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David Rook

David Rook

Chief Marketing Officer

Dave is a veteran marketing and digital platforms expert. His passion lies at the intersection of the creative arts, behavioral economics and social sciences. Dave is our go-to resource for out-of- the box creative, as well as strategically sound yet remarkably innovative approaches to the mundane.

Dave spends his days finding new ways to help drive benefit strategies and desired outcomes through more influential employee communications and decision-making tools.

He works hands-on with our clients to tap into the behavioral insights of their workforces – all in an effort to solve their most difficult communication, enrollment and behavioral modification challenges.

A digital products expert since the early days of the Internet, Dave also leads the development and optimization of our benefit automation and HR technology platforms, including both our desktop and mobile solutions.

Dave’s distinguished career includes brand marketing positions with Leo Burnett (General Motors, Philip Morris), Coca-Cola and AOL. More recently Dave was the General Manager of Consumer Media at Hanley Wood and the Chief Marketing Officer at eCommerce retailer Simplexity.

A sampling of the diverse brands Dave has worked on include:

  • Oldsmobile
  • Rockford Fosgate Audio
  • Marlboro
  • Sprite
  • Minute Maid
  • AOL
  • City’s Best
  • Moviefone
  • Architect Magazine
  • ePlans.com
  • Floorplans.com
  • Homeplans.com
  • Verizon
  • T-Mobile
  • When.in
  • GMC Truck
  • Celebrity Cruise Lines
  • Coca-Cola
  • Barq’s
  • Wendy’s
  • Digital City
  • MapQuest
  • Builder Magazine
  • Remodeling Magazine
  • Dream Home Source
  • Houseplans.com
  • Wirefly.com
  • Sprint
  • Urgent.ly


Dave received his MBA at Georgetown University and his undergraduate degree from the Walter Cronkite School of Journalism and Telecommunications at Arizona State University.

When not at the JP Griffin Group, you might find Dave out on the golf course or at a live music venue, all the while checking scores for his beloved perennial underdog, the Chicago Cubs.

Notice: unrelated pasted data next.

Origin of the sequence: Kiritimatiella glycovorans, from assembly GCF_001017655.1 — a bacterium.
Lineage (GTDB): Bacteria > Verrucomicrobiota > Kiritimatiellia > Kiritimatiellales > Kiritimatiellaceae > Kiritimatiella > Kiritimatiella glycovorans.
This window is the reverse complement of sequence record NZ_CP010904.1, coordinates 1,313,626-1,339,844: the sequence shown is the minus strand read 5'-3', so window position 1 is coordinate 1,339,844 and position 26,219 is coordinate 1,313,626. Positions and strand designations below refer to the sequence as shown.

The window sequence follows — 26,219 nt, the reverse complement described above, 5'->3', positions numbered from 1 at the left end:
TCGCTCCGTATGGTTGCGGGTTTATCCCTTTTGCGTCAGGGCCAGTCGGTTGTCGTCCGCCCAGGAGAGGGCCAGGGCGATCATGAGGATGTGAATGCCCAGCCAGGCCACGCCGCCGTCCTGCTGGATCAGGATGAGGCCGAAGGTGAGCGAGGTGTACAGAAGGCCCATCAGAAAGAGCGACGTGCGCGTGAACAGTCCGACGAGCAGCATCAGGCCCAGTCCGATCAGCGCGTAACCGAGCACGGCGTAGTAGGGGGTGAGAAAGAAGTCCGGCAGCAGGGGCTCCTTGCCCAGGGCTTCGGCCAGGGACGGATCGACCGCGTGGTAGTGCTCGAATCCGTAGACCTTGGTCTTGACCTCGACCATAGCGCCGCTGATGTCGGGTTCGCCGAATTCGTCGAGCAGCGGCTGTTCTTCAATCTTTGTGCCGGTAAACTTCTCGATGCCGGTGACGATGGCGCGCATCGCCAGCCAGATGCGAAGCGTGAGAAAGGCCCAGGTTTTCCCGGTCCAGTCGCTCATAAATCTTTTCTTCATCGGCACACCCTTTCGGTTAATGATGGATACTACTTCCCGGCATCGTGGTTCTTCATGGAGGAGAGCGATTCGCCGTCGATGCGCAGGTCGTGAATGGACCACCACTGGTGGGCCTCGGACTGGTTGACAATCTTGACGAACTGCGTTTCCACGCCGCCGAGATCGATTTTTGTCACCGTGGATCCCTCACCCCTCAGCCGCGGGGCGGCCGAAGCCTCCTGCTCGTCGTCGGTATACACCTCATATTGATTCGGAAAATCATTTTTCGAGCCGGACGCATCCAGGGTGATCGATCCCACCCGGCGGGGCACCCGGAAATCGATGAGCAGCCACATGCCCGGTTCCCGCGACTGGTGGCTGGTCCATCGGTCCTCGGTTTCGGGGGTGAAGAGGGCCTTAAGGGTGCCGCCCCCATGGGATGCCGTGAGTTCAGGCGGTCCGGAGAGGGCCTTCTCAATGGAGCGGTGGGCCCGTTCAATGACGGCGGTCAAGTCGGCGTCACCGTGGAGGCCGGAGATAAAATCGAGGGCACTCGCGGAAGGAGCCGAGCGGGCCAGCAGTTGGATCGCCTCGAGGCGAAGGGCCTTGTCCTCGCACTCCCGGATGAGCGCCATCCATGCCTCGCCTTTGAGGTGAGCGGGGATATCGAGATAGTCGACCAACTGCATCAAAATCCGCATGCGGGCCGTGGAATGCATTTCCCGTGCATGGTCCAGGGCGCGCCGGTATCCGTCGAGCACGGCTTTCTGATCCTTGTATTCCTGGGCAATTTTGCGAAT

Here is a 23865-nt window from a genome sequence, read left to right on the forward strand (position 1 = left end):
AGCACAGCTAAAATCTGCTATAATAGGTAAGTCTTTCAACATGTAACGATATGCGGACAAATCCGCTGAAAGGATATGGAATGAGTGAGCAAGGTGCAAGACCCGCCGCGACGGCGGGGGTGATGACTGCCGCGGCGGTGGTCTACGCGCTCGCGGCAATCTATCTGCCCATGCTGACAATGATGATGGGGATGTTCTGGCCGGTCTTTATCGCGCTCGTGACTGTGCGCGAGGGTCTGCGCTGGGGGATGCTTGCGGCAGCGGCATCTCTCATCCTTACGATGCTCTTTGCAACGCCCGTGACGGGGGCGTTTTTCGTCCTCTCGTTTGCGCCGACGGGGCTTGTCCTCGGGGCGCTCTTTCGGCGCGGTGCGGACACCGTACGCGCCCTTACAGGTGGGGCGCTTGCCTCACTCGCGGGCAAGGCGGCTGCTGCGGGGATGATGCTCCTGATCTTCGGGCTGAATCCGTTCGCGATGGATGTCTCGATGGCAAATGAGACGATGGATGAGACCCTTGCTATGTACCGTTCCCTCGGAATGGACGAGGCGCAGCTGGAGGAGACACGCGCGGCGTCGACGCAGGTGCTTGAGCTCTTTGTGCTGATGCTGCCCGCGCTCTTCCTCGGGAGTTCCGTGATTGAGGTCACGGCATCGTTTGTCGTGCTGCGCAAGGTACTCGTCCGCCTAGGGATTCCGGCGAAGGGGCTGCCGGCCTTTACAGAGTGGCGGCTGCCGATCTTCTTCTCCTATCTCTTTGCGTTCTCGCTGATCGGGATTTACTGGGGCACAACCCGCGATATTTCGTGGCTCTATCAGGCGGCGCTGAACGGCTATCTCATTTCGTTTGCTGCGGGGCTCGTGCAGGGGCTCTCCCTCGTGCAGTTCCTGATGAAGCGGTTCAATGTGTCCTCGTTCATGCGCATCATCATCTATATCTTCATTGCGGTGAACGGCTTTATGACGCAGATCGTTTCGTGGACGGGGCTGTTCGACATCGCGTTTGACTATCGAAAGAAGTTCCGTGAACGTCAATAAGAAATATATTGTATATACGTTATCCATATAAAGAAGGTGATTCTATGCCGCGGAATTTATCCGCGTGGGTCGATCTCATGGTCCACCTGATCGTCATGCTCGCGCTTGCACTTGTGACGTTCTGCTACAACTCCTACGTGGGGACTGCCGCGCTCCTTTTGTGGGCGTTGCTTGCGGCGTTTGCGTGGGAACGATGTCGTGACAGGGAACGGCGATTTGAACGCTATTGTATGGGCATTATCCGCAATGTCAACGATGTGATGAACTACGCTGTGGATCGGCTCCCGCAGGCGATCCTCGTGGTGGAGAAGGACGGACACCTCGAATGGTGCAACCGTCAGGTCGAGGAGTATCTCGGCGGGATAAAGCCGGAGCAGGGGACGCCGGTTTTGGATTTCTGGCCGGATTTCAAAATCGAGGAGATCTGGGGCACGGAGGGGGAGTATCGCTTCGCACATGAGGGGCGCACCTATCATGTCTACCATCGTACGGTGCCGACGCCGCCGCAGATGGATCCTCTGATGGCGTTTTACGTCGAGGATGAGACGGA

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Author's Posts

This Past Open Enrollment Season’s Most Frequently Asked Questions

David Rook

If you’re like most HR departments around the country, you’re on the tail end of taking a bit of a breather in Q1, seemingly having just completed yet another fall open enrollment.

Our benefit hotline specialists fielded thousands of calls in Q4 of last year. We thought it might be helpful if we recapped some of the more popular questions and answers, some of which change from year-to-year while others are perennial favorites.

As you might expect, this year we fielded a considerable number of questions about High Deductible Health Plans (HDHPs) and Health Savings Accounts (HSAs). We also took a considerable number of calls on Medicare, Limited Purpose FSAs and other hot topics.

Distributing these FAQs to your workforce or repurposing them in next year’s open enrollment communications and employee benefits guides should go a long way to helping reduce call volume into your HR department.

Listed below are the first 15 on our list. You can access 55 more by clicking here to receive our downloadable guide.

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Topics: Employee Benefits, Communications, Employee Communications, Administration, Account Management

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5 Ways to Make Pregnancy (and the Return to Work) Easier for Working Moms

David Rook

Even though the majority of the working population in America are parents, employers seem to be largely in the dark about how to cater benefits packages to people who are raising kids, especially working moms. Thanks to the openness of the internet and highly successful working moms (like Sheryl Sandberg of Facebook) talking about their experiences, a whole new avenue of conversation has started about making the workplace more family-friendly.

The law provides a starting point, but there are little things (even free things) you can do to help make pregnancy and the return to work easier for working moms.  And in the interest of full disclosure, I had a lot of help from my wife, a working mom of two children, when writing this blog. She had a lot of thoughts about what she wished she would have had access to when our children were young and what employers could do now to make the return to work easier

What’s Required of Employers by Law

Employers with 50 or more full-time equivalents are required to allow men and women to take up to 12 weeks of unpaid leave each year under the Family Medical Leave Act (FMLA). Most employers will allow their employees to use vacation or sick time during their leave so that part of the weeks are paid. Some even offer partially paid leave.

One of the provisions in the Affordable Care Act includes employer requirements for working moms who are still nursing. This stems from the scientific belief that breast milk, for the first year, is what’s best for babies, as well as the reality of breastfeeding — which is that it’s time consuming. Women are more likely to give up on breastfeeding if they don’t feel their employer is supportive of providing work breaks for pumping.